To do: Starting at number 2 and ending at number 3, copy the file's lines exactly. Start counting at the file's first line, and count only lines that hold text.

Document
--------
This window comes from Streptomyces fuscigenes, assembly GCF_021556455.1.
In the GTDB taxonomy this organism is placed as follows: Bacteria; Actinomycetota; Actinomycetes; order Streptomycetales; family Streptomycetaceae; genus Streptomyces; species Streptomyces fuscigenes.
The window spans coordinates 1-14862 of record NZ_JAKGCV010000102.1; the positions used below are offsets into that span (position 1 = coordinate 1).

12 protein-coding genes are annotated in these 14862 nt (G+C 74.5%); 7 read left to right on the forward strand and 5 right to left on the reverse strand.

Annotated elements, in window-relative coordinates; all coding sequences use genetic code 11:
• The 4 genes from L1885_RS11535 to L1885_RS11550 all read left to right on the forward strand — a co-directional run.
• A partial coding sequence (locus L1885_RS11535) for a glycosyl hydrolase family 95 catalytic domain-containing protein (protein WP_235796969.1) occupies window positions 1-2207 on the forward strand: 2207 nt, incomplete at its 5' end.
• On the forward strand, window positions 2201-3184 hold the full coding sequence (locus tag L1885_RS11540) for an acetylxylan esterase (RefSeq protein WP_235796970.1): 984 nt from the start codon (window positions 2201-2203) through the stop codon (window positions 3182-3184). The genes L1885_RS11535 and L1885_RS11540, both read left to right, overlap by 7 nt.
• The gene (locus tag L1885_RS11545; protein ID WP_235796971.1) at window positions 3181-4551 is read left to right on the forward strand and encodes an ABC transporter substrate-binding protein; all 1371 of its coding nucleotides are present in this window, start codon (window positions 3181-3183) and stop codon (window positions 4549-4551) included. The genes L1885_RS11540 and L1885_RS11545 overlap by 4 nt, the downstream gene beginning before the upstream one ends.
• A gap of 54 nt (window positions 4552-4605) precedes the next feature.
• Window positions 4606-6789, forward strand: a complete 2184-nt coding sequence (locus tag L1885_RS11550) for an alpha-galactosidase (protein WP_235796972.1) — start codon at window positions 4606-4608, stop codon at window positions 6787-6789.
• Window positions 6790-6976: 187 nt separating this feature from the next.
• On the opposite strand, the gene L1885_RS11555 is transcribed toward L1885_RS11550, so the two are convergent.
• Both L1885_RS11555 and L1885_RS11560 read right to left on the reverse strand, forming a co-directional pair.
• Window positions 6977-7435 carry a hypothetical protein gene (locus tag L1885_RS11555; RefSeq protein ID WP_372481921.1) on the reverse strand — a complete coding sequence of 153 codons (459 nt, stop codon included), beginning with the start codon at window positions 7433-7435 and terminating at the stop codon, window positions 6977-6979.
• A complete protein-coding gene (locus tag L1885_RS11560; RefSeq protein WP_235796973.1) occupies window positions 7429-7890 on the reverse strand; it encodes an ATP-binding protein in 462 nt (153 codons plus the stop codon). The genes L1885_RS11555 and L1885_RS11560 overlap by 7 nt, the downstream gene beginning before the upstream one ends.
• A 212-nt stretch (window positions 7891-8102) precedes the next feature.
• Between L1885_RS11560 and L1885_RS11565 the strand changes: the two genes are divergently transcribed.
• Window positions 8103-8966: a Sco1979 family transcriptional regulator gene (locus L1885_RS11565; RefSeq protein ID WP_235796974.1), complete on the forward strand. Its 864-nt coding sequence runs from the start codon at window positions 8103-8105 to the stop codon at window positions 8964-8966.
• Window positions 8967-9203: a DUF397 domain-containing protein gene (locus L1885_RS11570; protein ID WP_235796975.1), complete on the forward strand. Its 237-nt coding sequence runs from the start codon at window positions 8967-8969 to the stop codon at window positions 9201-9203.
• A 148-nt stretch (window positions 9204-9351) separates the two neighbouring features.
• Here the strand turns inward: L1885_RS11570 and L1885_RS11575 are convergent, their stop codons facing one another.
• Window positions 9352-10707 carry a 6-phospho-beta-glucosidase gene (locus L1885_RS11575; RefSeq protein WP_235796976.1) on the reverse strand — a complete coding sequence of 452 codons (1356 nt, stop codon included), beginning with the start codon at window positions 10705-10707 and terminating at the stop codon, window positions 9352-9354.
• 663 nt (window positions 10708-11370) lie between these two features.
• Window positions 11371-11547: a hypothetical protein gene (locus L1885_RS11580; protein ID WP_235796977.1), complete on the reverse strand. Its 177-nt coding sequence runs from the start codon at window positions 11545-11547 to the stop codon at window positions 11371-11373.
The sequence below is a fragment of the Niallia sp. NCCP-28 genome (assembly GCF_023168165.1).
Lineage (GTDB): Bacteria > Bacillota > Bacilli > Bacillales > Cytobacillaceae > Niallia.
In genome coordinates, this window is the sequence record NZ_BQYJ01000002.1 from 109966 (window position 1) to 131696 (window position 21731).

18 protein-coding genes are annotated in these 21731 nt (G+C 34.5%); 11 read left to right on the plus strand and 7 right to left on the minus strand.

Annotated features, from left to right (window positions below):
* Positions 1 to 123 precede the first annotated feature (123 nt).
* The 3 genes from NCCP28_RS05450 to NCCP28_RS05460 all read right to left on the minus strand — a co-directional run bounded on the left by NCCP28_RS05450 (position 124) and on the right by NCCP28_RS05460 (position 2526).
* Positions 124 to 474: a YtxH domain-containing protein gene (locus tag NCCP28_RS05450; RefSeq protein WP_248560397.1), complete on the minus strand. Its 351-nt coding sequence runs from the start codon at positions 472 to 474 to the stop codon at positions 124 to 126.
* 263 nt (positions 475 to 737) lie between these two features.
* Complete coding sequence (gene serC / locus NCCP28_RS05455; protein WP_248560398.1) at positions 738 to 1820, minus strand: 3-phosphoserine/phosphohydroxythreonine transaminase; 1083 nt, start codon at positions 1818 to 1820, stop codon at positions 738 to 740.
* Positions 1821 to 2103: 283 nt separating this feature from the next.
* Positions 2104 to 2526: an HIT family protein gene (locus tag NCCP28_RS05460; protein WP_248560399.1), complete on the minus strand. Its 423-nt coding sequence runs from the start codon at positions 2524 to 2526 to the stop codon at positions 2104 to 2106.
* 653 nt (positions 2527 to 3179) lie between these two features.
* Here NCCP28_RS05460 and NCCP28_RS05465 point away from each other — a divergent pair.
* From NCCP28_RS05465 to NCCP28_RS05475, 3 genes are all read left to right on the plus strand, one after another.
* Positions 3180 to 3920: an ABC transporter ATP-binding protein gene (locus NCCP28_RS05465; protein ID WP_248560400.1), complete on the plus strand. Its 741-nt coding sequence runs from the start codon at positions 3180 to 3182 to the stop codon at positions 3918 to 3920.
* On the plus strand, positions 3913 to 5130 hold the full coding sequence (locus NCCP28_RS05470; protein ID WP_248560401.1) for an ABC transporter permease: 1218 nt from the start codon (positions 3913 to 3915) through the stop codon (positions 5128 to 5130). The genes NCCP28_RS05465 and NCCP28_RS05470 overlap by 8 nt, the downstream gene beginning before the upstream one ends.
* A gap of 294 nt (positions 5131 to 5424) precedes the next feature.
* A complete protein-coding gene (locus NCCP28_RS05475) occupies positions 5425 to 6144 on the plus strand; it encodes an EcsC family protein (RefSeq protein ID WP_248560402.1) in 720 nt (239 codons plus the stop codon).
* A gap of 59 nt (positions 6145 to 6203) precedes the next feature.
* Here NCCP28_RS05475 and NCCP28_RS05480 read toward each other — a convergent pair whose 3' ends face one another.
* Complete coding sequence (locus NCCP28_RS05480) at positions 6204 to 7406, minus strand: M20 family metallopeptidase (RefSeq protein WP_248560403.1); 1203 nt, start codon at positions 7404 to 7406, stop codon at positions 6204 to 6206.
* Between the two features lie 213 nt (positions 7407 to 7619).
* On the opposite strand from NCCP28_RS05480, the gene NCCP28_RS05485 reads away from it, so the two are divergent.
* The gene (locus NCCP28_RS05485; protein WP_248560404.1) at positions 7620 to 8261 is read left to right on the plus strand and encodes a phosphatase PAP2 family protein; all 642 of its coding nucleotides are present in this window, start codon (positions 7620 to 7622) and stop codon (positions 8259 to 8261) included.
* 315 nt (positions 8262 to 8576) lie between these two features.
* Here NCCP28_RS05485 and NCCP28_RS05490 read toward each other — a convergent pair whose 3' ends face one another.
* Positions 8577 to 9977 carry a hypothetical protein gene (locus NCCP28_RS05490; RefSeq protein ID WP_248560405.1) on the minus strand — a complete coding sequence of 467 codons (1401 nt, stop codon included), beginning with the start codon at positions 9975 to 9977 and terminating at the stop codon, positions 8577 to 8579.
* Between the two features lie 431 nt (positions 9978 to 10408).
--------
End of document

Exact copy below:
In the GTDB taxonomy this organism is placed as follows: Bacteria; Actinomycetota; Actinomycetes; order Streptomycetales; family Streptomycetaceae; genus Streptomyces; species Streptomyces fuscigenes.
The window spans coordinates 1-14862 of record NZ_JAKGCV010000102.1; the positions used below are offsets into that span (position 1 = coordinate 1).